Listen: there’s a grassroots rebellion against direct mail marketing. For example, CatalogChoice.Org, a nonprofit “do not send” registry for consumers and companies who want to stem the flood of unwanted catalogs and other junk mail they receive, has served more than a million individuals and businesses since its founding in 2007.
And while — at least from your viewpoint — your planned giving newsletter is anything but junk mail, to your prospect, it’s just part of the daily avalanche of unwelcome arrivals. And that means it’s quite likely your messaging is going straight from the mailbox to the recycling bin, or — even worse — triggering an aggravated prospect to put your nonprofit on a “do not send” list.
So, how do you get your message through to your audience? How do you avoid sending junk mail?
Be the Welcome Guest Instead of an Annoying Pest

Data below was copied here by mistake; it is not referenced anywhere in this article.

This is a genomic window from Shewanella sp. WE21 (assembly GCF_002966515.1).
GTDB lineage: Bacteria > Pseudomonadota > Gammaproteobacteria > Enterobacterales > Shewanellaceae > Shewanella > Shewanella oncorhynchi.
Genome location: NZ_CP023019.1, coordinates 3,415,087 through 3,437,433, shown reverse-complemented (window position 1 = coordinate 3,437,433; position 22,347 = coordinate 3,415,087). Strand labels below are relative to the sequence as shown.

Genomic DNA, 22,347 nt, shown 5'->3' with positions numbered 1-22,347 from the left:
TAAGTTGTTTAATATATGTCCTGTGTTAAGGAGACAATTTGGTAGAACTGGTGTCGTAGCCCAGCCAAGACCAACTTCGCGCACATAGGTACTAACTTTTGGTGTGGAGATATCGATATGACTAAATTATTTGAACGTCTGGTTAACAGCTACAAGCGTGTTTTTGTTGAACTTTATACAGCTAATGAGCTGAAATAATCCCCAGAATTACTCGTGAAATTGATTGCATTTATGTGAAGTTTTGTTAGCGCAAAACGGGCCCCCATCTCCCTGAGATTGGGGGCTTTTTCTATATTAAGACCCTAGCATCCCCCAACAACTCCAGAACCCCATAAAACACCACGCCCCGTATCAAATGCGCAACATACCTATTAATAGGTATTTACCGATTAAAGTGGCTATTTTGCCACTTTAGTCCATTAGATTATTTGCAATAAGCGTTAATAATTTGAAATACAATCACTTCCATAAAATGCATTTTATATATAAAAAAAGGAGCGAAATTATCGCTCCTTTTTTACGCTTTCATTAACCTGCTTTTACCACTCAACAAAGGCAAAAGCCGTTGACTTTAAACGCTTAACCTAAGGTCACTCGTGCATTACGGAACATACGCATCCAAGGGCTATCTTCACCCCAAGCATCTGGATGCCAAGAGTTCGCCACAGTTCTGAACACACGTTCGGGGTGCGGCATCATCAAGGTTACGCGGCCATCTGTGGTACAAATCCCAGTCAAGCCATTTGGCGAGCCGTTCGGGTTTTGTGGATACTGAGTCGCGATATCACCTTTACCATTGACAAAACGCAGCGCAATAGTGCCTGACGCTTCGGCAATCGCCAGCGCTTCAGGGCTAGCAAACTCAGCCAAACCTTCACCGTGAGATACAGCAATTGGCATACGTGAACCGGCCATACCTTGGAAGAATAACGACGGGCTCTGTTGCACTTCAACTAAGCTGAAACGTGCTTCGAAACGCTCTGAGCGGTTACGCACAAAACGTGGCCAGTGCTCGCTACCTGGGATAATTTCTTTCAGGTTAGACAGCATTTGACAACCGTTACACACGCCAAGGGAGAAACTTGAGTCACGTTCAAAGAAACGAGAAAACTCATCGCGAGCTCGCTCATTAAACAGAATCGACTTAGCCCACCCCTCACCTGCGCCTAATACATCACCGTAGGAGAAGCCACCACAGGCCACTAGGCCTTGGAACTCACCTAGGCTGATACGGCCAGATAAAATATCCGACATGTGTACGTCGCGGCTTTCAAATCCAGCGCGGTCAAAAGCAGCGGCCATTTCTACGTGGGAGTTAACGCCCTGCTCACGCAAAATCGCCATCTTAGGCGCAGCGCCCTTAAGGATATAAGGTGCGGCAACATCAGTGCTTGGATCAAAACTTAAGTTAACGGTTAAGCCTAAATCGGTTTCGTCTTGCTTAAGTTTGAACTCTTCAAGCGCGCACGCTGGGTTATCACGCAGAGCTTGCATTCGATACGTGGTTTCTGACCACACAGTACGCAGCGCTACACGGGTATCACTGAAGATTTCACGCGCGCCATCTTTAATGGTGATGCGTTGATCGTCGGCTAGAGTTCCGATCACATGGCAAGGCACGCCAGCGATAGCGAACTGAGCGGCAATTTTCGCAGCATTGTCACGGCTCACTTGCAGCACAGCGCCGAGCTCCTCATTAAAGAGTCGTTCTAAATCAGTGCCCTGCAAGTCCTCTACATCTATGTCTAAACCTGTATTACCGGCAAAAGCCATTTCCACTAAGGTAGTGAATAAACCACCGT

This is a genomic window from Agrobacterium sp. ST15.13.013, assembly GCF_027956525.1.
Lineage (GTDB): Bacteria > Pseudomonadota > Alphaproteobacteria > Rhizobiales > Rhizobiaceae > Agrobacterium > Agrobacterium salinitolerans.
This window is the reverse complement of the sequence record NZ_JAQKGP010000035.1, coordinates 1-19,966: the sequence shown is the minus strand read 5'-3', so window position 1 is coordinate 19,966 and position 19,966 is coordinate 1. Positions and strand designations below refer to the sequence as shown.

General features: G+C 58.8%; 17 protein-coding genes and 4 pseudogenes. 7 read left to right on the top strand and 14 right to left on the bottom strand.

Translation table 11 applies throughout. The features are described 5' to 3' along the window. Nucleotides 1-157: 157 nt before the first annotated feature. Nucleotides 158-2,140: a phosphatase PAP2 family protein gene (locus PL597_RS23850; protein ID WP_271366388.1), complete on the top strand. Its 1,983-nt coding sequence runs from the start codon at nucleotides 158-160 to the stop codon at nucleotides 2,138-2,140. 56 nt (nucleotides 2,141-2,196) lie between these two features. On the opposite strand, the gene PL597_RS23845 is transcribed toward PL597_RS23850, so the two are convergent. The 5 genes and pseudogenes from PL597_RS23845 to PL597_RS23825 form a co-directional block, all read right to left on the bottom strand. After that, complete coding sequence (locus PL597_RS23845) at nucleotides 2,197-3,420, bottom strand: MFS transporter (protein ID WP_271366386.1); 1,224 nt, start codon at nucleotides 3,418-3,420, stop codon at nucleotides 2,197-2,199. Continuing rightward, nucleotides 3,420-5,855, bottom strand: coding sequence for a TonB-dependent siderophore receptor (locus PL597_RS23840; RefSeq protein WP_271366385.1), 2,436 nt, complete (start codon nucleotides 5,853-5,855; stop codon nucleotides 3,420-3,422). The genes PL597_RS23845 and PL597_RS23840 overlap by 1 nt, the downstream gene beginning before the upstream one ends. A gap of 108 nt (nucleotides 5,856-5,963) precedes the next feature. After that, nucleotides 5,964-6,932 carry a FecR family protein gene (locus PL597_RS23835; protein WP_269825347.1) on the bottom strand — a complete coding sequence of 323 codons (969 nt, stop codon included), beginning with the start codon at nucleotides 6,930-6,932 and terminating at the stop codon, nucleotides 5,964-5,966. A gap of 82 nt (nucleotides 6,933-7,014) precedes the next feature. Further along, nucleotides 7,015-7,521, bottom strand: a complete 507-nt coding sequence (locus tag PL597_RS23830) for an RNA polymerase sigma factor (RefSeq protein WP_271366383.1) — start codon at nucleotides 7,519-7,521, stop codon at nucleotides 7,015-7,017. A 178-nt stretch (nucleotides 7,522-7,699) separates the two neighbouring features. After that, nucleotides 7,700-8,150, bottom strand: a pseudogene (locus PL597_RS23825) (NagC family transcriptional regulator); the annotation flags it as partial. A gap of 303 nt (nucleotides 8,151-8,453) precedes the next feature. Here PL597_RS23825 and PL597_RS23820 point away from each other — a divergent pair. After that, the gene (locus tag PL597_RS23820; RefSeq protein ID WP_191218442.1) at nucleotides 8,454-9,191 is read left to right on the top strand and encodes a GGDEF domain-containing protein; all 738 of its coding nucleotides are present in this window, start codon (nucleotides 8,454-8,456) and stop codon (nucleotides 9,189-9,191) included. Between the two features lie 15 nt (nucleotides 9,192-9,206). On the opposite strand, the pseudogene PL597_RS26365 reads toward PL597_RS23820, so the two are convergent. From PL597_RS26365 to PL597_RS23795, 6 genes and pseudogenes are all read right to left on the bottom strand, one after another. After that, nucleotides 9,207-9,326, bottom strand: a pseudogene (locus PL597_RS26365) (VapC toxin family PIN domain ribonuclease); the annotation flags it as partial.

- Know your audience — filter your mailing list to identify prospects who will be interested by what they receive. (This means learning about your prospects and forming relationships!)
- Send mail with an appearance markedly different from commonly used direct mail formats. For instance, hand-write addresses (or have volunteers write them) instead of printing them on envelopes, and use an actual paper stamp.
- Focus on composing and delivering the right message. The significance of graphic design, font and type size, colors, etc. is important for readability and maintaining your brand, but having the right message is critical.
Even with resistance, direct mail is still, by far, the No. 1 way your prospects want to hear from you! These days, everyone gets an overwhelming amount of emails. That means they are treated like junk mail and generally ignored — sent straight to the trash, or flagged to go straight into the spam folder. Consider these figures:
- In the commercial world, $1 spent on media advertising returns $5 in sales
- But a $1 investment in direct mail returns $7 to $15.
Learn from and copy the experts (you should already be running your nonprofit like a business)! Create a planned giving marketing plan to guide your efforts, maximize your success and help you avoid sending junk mail.
Finally, remember that not all direct mail is created equal. Read about Overkill Marketing.